'iggins and Python among D.C.'s new power players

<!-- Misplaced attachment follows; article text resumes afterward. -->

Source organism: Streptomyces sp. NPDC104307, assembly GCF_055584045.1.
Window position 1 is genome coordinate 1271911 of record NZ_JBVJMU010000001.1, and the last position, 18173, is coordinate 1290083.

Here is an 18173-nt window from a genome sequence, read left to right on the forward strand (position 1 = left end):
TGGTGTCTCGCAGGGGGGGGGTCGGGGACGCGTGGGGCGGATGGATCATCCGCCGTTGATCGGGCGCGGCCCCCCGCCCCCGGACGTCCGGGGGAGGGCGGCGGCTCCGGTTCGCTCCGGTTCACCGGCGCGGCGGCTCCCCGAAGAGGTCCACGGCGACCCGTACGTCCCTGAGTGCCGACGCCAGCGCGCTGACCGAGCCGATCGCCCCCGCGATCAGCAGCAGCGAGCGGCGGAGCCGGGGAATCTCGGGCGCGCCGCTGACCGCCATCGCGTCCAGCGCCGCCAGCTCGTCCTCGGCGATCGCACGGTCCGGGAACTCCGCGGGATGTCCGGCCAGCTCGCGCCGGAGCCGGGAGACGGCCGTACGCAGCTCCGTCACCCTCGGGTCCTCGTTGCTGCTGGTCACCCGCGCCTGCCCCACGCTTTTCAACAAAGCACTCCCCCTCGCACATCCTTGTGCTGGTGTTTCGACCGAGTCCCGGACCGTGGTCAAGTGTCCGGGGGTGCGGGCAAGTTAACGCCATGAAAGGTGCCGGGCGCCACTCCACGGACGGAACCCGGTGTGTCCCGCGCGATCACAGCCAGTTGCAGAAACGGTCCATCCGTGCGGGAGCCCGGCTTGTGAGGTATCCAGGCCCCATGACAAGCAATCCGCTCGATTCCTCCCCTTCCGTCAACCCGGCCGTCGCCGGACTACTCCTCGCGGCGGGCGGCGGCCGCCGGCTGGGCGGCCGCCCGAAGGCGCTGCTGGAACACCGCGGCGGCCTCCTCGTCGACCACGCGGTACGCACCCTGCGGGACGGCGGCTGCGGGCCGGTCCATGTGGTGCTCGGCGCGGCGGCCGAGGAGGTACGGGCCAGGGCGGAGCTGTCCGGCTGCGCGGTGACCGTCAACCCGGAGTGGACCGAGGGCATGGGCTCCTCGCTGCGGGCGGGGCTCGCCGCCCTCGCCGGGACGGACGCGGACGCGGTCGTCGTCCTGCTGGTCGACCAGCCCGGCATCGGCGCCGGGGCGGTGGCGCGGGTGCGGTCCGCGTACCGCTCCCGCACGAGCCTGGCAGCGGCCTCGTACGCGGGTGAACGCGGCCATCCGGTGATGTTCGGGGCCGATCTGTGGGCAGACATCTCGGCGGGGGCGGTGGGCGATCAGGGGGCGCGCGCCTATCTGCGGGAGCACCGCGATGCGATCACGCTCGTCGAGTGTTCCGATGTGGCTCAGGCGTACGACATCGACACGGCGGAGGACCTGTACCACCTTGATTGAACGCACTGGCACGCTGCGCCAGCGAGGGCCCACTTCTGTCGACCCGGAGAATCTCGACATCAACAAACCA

If the main thing on everyone's mind in the nation's capital right now is who'll still be living here in '09, at least there are a pair of top-tier musicals in town to take those battered minds off the uncertainties at hand. One is the lively new staging of Lerner and Loewe's "My Fair Lady" at the Kennedy Center's Opera House through Sunday. "Lady" is one of those musicals I've seen so often I long ago convinced myself that I never needed to see it again, ever, under any circumstance — not even if Rex Harrison somehow rematerialized and returned to play 'enry 'iggins. Still, I couldn't resist the trek to D.C. to see this new import from Britain's National Theatre for several reasons: The legiter's impeccable credits (direction by Trevor Nunn, choreography and staging by Matthew Bourne, production by Cameron Mackintosh) added to the strong word-of-mouth that preceded it, plus there's the lure of seeing Sally Ann Howes, who famously followed Julie Andrews as "Lady's" Eliza Doolittle in the 1960s on Broadway, here making a noteworthy return to the show as Higgins' elegant, saucy and wise mother. The score of "Lady" alone rates it as nirvana for all of us whose encounters with Broadway musicals have lately, by necessity, been confined to the likes of "Young Frankenstein," "Legally Blonde," "Mary Poppins," "Mamma Mia!" and "Hairspray." When was the last time any of us have had the chance to visit a legit musical and hear a score that can match the one Alan Jay Lerner and Frederick Loewe concocted for this humdinger of a show? Think of such songs as "On the Street Where You Live," "I've Grown Accustomed to Her Face," "I Could Have Danced All Night," "Wouldn't It Be Loverly?" and "Get Me to the Church on Time." The great news is that this Mackintosh-Nunn-Bourne adaptation more than lives up to expectations. They have given the timeless lady a refreshing new coat of theatrical paint that, for the most part, works wonders. (One exception: unnecessarily alluding to a royal death at the start of the Ascot races scene, which limits the costuming thereafter in the sequence to dark, funereal colors.) The cast — full of impressive British credits but faces that basically were unknown to me — is excellent, headed by a magnificent Christopher Cazenove as Higgins and a delightful Lisa O'Hare, the West End's original Mary Poppins and a ringer for Audrey Hepburn, as Eliza. Howes, however, steals every scene she's in. She looks elegantly Mayfair, makes the most of every one of her witty lines and adds a warmth and charm that does great service to making her son Higgins seem more human than hateful. After its Washington run, "Lady" will be touring the country for the next six months, including lengthy stops in Chicago and Los Angeles. At present, there are no plans for it to land on Broadway, but it definitely should. Broadway could use it. The last "Lady" to visit New York was an ill-advised staging 14 years ago with Richard Chamberlain, after which Michael Moriarty briefly took over the lead. The time now seems ripe for another Higgins-Doolittle encounter. … Also caught in Washington: "Spamalot" at the National Theatre. In the hands of its D.C. cast, headed by Michael Siberry as King Arthur, this "Spam" is every bit as good as its Broadway counterpart, which begins its fourth year at the N.Y. Shubert on March 17. Few shows have ever been so funny, or played so well.